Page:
From £14,451
The Hyundai i30, Korea’s impressive second generation Golf-chaser is now available as a spacious estate

Our Verdict

Hyundai i30 Turbo

Can the second-generation Hyundai i30 challenge for class honours?

Steve Cropley Autocar
13 July 2012

What is it?

This is a story about space. Once Hyundai had launched its stylish second-generation i30 hatchback (which it did last March) it was guaranteed that a roomy estate version would rapidly follow.

Hyundai is taking quite some trouble to stress the estate’s space advantages over the already-roomy hatchback: the Tourer is 185mm longer overall (this extra length mostly affecting cabin and load space), offers better headroom front and rear and it has seats-folded luggage volume of 1642 litres. That makes it one of the most spacious C-segment estates going and it beats several D-segment contenders into the bargain. Hyundai UK’s president and CEO, Tony Whitehorn, believes the new model, in showrooms late this month, will account for about 15 per cent of UK i30 deals.

The other major string to the new i30 Tourer’s bow is improved efficiency. The UK is taking three of six engines on offer — a 118bhp, 1.6 litre petrol four and two versions of an enhanced 1.6 four-cylinder turbodiesel, producing either 108 or 126bhp but with identical torque outputs. All improve on the fuel consumption and CO2 emissions of the outgoing model but the star performer is the 108bhp Blue Drive diesel whose integral stop-start system helps it to a combined fuel consumption figure of 64.2mpg, and with CO2 emissions of just 110g/km that bring major tax benefits to company car users.  

What's it like?

Our test car, a lower-power diesel, certainly didn’t drive like an economy car. The engine spun willingly and sounded quite sporty, and its 0-62mph acceleration of 11.8sec (plus a 115mph top speed) made it decently brisk for a family car, especially since it pulled lustily in intermediate gears from below 2000rpm and showed impressive flexibility in town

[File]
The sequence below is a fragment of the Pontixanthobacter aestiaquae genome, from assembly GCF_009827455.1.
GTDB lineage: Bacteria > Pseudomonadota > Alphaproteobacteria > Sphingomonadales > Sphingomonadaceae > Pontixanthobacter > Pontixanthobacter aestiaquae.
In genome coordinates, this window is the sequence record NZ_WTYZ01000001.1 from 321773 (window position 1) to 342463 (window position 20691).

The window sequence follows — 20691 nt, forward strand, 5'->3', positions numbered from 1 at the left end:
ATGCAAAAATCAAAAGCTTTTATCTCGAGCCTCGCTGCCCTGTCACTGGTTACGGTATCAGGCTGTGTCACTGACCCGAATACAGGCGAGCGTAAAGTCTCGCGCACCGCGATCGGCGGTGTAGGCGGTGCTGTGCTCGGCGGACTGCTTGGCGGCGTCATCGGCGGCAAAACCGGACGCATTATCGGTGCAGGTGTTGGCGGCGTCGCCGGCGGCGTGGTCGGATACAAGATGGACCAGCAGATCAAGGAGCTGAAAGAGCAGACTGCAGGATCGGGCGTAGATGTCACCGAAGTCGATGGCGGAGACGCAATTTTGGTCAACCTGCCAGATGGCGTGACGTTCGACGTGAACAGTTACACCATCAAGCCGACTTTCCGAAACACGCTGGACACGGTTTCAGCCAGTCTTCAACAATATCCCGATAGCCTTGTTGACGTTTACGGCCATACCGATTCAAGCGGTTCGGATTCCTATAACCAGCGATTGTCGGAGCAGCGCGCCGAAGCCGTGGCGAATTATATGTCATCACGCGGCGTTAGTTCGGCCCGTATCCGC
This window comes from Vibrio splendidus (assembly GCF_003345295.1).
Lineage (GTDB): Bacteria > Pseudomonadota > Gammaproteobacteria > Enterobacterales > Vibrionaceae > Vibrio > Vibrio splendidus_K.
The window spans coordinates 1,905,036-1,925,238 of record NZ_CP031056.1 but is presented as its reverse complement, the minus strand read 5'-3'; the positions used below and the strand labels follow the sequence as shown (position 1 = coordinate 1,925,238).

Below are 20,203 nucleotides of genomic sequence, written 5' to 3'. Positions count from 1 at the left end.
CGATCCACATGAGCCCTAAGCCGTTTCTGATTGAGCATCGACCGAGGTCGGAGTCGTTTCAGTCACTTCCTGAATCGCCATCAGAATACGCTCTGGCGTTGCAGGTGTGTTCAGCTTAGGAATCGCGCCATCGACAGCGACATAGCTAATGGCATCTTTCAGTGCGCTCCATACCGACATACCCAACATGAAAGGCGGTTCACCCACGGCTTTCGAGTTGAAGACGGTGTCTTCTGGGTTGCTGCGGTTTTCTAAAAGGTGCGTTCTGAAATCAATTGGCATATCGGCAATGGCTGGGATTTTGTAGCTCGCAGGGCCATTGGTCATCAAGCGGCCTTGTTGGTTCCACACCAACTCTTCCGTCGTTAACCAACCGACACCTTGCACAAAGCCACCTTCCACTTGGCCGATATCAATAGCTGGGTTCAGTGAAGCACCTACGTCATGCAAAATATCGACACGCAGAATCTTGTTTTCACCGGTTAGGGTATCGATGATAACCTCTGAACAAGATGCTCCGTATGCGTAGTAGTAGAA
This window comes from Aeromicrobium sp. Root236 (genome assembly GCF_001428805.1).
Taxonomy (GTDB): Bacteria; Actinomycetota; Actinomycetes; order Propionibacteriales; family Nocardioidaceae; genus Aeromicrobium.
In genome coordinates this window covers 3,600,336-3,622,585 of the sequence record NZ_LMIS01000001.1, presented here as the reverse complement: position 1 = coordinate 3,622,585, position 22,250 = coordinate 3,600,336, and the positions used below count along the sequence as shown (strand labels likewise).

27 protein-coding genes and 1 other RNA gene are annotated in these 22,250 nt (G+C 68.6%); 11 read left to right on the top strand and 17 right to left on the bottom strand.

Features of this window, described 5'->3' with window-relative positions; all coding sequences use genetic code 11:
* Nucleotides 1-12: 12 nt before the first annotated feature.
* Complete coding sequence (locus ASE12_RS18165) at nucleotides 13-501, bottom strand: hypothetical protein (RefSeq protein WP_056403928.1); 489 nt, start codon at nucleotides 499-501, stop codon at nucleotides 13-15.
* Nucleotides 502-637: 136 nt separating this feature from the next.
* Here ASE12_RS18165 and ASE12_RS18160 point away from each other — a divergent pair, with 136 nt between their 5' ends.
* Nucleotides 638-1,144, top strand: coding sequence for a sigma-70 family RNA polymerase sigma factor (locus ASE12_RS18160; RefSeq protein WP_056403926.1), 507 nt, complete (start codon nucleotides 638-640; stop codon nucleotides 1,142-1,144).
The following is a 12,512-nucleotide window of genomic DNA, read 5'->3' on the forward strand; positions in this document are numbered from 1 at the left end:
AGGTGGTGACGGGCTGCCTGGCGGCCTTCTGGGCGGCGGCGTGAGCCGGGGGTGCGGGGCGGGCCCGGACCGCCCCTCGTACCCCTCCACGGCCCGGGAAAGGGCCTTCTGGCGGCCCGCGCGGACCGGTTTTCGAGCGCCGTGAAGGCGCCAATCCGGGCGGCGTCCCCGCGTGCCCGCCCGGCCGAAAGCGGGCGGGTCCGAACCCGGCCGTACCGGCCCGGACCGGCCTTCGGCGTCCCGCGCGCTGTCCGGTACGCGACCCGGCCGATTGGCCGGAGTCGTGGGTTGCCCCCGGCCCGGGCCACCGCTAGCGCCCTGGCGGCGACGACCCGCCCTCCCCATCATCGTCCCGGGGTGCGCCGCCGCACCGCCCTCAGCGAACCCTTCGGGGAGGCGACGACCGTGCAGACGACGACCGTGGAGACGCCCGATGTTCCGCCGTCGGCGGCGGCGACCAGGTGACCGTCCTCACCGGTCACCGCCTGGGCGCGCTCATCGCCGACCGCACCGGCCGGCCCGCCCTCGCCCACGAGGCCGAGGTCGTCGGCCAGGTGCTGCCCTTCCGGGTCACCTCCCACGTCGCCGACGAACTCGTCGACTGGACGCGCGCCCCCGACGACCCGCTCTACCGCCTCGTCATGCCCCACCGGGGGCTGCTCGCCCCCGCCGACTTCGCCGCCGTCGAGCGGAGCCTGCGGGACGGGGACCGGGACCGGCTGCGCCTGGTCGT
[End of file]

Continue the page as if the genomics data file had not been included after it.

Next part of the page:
This i30 is designed in Europe for the European market by a substantially European engineering team, and this market focus shows clearly in the chassis design. The car rides reasonably firmly, with good body control, but stays flat and composed over difficult suburban bumps. It is noticeably quieter in this latest iteration. Best of all, it absorbs bumps quietly, leaving a favourable impression of body rigidity and quality.

Our Tourer’s electric power steering had the adjustable three-rate Flex Steer system Hyundai is feeding into all its cars, but felt best (albeit a little wooden by Golf/Focus standards) in the normal setting. The brakes were light, powerful and easy to modulate. In sum, driving the i30 struck us as low-key fun and better than most models as utilitarian in character as this. 

Should I buy one?

Well, the competition is tough. To choose the i30 Tourer you must look past Ford Focus and VW Golf, which are both strong offers. Why should you do that?  Perhaps because you like the styling, or the impressive economy strikes a chord. Maybe you’re attracted by the five-year warranty, a particular asset if you sell the car before it elapses.

For us, the Golf probably keeps its position as class leader, but the i30 Tourer deserves the status of a rival that warrants serious consideration.     

Hyundai i30 1.6CRDi 110 Active Tourer

Price £17,295; 0-62mph 11.8sec; Top speed 115mph; Economy 64.2mpg; CO2 110g/km; Kerb weight 1326kg; Engine 1582cc, 4cyl transverse; Power 108bhp at 4000rpm; Torque 256lb ft at 1900-2750rpm; Gearbox Six-speed manual